3. Rome in week – Begin publishing RDF, but at the same time think hard about and document the structure of your future RDF’s URIs as well as the ontologies & vocabularies you are going to use. Discuss it with your colleagues. Migrate and re-publish your existing data as RDF using the documentation as a guide. Re-implement your SPARQL endpoint. Discuss linked data not only with your colleagues but with people outside archival practice.
  4. Rome in two weeks – First, do everything you would do in one week. Second, supplement your triple store with the RDF of others’. Third, write an application against the triple store that goes beyond search. In short, tell stories and you will be discussing linked data with the world, literally.

Italian Lectures on Semantic Web and Linked Data

rome   croce   koha

Koha Gruppo Italiano has organized the following free event that may be of interest to linked data affectionatos in cultural heritage institutions:

Italian Lectures on Semantic Web and Linked Data: Practical Examples for Libraries, Wednesday May 7, 2014 at The American University of Rome – Auriana Auditorium (Via Pietro Roselli, 16 – Rome, Italy)

  • 9.00 – Benvenuto
    • Andrew Thompson (Executive Vice President and Provost AUR)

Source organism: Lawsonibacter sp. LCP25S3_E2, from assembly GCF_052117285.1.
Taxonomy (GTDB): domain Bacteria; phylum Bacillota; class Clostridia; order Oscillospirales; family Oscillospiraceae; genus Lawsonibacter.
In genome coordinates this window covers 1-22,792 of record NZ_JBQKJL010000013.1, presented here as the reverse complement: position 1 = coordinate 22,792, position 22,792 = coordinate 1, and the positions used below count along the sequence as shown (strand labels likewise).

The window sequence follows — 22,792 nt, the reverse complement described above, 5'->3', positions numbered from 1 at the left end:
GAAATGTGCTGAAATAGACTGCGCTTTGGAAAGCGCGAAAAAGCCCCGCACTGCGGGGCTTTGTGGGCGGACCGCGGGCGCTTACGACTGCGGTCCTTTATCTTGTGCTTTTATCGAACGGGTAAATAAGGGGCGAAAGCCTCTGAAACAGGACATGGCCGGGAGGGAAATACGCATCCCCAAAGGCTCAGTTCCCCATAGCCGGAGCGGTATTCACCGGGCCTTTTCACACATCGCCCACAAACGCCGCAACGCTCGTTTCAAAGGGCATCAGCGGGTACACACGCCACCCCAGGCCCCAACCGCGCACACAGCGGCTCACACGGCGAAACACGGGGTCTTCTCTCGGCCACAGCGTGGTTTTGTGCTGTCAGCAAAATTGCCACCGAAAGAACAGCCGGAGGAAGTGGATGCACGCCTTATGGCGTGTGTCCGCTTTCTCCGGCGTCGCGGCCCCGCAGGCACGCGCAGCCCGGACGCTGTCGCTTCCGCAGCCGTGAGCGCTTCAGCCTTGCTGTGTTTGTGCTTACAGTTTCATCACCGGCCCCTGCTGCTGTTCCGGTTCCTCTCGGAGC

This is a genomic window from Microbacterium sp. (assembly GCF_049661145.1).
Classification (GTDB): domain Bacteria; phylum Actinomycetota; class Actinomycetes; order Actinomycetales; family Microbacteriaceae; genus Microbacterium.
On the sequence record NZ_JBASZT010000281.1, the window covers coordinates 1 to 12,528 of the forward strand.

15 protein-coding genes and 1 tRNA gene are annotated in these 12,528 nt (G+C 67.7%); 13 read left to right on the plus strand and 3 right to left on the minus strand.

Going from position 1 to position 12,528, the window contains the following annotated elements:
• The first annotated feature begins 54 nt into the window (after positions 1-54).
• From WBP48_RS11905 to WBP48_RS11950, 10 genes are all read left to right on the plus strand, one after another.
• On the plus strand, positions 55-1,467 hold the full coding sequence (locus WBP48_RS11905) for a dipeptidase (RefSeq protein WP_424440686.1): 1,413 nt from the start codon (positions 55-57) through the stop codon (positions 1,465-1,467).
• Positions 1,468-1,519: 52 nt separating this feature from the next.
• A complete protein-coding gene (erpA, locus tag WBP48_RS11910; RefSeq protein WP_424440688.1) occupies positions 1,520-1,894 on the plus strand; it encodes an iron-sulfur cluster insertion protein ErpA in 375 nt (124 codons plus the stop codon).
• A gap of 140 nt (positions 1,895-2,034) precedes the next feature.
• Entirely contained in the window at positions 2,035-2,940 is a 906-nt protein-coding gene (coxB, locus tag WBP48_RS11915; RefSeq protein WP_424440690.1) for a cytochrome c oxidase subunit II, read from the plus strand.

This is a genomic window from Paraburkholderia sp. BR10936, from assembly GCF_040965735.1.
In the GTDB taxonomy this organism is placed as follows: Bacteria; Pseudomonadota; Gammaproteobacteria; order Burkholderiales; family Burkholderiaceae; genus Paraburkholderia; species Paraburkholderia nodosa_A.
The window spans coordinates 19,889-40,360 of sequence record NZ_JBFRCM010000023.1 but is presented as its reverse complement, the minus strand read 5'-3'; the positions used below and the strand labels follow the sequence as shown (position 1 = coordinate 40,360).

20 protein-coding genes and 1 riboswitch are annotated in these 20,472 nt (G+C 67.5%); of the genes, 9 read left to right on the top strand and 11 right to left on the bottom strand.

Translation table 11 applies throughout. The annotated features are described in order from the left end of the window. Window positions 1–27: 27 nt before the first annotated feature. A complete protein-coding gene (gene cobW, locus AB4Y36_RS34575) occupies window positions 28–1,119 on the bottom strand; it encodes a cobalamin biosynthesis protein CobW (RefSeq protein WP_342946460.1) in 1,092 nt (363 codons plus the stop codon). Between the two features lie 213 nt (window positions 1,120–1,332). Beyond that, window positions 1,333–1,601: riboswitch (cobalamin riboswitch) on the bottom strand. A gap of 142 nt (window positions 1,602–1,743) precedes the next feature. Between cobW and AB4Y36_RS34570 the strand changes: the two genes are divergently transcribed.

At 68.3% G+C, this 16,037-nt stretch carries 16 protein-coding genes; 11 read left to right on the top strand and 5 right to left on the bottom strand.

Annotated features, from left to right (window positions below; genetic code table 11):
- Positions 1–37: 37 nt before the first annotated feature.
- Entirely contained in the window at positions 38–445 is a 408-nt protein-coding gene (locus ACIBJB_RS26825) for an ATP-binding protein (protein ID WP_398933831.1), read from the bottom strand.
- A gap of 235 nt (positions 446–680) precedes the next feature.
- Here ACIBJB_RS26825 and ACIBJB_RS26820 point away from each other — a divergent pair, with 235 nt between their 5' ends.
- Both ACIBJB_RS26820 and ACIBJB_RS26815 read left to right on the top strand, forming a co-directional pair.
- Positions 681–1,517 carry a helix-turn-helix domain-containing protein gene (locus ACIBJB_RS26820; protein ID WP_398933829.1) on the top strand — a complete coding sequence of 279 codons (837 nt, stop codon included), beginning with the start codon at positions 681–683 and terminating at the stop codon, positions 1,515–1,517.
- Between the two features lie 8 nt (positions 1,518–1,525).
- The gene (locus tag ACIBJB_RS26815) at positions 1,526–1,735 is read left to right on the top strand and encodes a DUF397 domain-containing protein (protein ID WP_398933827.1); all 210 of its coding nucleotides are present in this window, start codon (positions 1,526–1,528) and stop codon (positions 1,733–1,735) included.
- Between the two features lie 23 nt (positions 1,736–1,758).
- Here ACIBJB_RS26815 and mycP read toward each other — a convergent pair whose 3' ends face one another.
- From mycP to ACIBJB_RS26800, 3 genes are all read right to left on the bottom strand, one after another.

• Juan Diego Ramírez (Direttore Biblioteca Pontificia Università della Santa Croce)
  • 9.15 – “So many opportunities! Which ones to choose?”, Eric Lease Morgan (University of Notre Dame)
  • 10.00 – “SKOS, Nuovo Soggettario e Wikidata: appunti per l’evoluzione dei sistemi di gestione dell’informazione bibliografica”, Giovanni Bergamin (Biblioteca Nazionale di Firenze)
  • 10.30 – “Open, Big, and Linked Data”, Stefano Bargioni (Biblioteca Pontificia Università della Santa Croce)
  • 11.00 – “La digitalizzazione di materiale archivistico e bibliotecario: un ulteriore elemento per valorizzare gli open data”, Bucap Spa
  • 11.15 – Coffee break
  • 11.45 – “xDams RELOADed: Cultural Heritage to the Web of Data”, Silvia Mazzini (Regesta.exe)
  • 12.00 – Discussion Panel: “L’avvento dei linked data e la fine del MARC”
    • Federico Meschini, moderatore (Università della Tuscia)